and Colonie residents took a look at big industry in their
backyard, and what they found is not pretty
Photographs By Ellen Descisciolo
My father built this house, I grew up in this house,
says Tania Knight, leaning over her kitchen table. Next
door is my grandfather and across the street, my uncle.
short dead-end street in Cohoes is nestled just off 787
near the border with Colonie. The homes are modest, and
the neighbors all know each other; most people who live
there stay there, much like Tania and her family. There’s
a creek that runs behind the houses, a 70-year-old hot dog
stand at the top of the block, and a continual plume streaming
from the twin smokestacks of Norlite Aggregate that drifts
over the neighborhood.
Norlite produces a lightweight aggregate used as a concrete
substitute or as fill in projects like building parking
lots. It’s made from shale that’s mined on site, then melted
and expanded in two huge kilns. And living near those kilns
is no picnic.
One day this summer Tania Knight snapped. She’d had enough
of the black, oily grit coating her house and her new white
car. She was fed up with the incessant noise. She’d seen
one too many tanker trucks. She was sick of looking out
of her windows to see those ever-billowing stacks from Norlite
and worrying what she was breathing.
Then she heard a story about a worker at Norlite who ended
up in Albany Medical Center with sores and skin conditions
due to toxic exposure. And Citizens’ Environmental Coalition,
a statewide grassroots group that takes on big polluters,
was contacted about the incident and called Knight on a
tip that her family had been openly critical of Norlite
in the past.
As Knight learned she wasn’t alone in her concerns, her
arsenal of questions and complaints bubbled to the surface.
“I’d just had it,” she explains. For “everybody that’s lived
here as long as I have, it’s just like a thorn in their
side.” She began canvassing the neighborhood looking for
like-minded residents, putting up a series of fliers on
the streets near hers, and neighbors started to flood her
with calls. She struck a nerve.
Locals started coming forward with many common concerns:
the pervasive black dust, noise late at night, big trucks
on narrow roads, and more general concerns about hazardous
emissions and health problems.
major concern is the dust, because my baby plays in the
yard, and every morning you go out and his toys are covered
with the dust,” says Terry Magnotta. “I don’t sleep with
my windows open because you wake up in the morning after
sleeping with the windows open, your nose is just filled
with black goo. . . .You take a shower and you still feel
dirty. It’s got to be embedded in your skin.”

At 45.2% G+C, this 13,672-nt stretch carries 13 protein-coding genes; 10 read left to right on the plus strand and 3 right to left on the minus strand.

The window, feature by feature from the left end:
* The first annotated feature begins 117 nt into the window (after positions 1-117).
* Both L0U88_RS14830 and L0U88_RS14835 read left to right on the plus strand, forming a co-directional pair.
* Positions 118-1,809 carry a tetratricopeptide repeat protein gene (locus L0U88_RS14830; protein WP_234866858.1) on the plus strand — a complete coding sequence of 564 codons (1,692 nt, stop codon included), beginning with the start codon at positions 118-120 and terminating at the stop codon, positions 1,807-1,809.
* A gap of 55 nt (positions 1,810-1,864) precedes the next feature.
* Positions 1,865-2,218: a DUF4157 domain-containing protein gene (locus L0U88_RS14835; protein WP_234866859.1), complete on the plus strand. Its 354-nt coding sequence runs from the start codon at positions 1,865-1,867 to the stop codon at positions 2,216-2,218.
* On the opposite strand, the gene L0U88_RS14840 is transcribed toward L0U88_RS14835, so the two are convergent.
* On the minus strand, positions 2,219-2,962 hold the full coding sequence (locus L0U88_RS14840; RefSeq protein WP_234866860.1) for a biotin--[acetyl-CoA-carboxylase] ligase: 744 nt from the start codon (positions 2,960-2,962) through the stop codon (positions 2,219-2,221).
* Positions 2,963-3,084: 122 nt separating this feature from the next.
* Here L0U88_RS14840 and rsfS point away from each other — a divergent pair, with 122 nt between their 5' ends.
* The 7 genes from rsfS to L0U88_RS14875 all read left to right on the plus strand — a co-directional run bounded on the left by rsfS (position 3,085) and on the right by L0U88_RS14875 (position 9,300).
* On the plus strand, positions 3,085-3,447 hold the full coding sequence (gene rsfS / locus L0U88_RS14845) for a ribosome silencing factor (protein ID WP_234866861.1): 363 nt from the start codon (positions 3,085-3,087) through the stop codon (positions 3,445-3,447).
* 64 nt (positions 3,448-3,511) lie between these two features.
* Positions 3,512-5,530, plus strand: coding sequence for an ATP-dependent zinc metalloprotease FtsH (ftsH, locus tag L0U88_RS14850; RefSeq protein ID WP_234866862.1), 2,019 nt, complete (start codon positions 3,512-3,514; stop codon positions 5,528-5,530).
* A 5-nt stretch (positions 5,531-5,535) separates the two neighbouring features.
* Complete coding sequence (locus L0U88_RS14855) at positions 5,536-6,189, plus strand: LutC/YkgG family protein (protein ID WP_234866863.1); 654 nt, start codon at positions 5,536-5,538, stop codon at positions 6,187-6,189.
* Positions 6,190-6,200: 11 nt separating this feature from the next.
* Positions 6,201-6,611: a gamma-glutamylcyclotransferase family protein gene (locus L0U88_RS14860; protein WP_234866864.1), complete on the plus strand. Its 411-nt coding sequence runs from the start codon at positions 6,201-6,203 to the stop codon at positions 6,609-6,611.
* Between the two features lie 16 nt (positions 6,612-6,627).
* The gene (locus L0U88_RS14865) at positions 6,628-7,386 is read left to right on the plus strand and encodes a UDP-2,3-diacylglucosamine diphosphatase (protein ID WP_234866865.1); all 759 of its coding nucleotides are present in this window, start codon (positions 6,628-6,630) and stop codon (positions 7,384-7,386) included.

Magnotta also loses a lot of sleep because of the incessant
noise, which she described as a “chunk-chunk-chunk-chunk-chunk.”
She was up until 4:30 in the morning the night before we
spoke, and said that’s not too unusual. “It goes on all
night long . . . . I have to turn the television on and
fall asleep to the TV,” she laments.
In a letter responding to public concerns during a permit
review in 1992, DEC Region 4 permit administrator William
Clark wrote, “The past poor performance of Norlite on dust
and noise control is not in dispute.” However, Clark’s letter
also noted that “the kilns are run continuously as their
high temperatures do not allow for daily shutdowns.”
Norlite’s trucks frequent narrow, residential Elm Street,
and although ones containing hazardous materials are told
not to, residents claim they’ve seen those trucks on the
street as well. Some people living on Elm won’t let their
children walk to school just around the corner because there
is no sidewalk and there are too many trucks. A few weeks
ago, one truck took a large chunk of a telephone pole out
trying to turn onto Elm, and residents worry that the accident
could have been much worse.
The dust is visible, and the noise can be controlled somewhat,
but it’s what they can’t see or smell that really scares
the residents. When Norlite transfers waste material from
tankers or drums into its massive holding tanks, gasses
Kathleen Curtis, CEC’s executive director, explains that
with every transfer of hazardous material from a tanker
to a holding tank, some emissions are released. “You know
how when you pump gas, and you can smell the gas when you’re
pumping it, well multiply that by a whole lot and you’ll
get a sense of what fugitive emissions are like escaping
into the immediate neighborhood.”
There is also concern about what’s in the Salt Kill, which
runs through Norlite and then behind the short side streets
off of Route 32 and is where Norlite sends its treated wastewater.
Residents say it looks awfully green sometimes and occasionally
floods the area. Last December, Knight remembers the water
“came up over the embankment and flooded our basements.”
It took about four days for the cleanup team to start work,
and by then her basement had been taken over by mold, something
that surprised even the workers. “They came in in haz-mat
suits!” recalls Knight.
Over the summer, the Knights were building a pond in their
backyard, and her son “was getting rocks out of it and it
was burning his hands.” Another neighbor’s yard was flooded,
and “the water came up and burned all of her grass,” Knight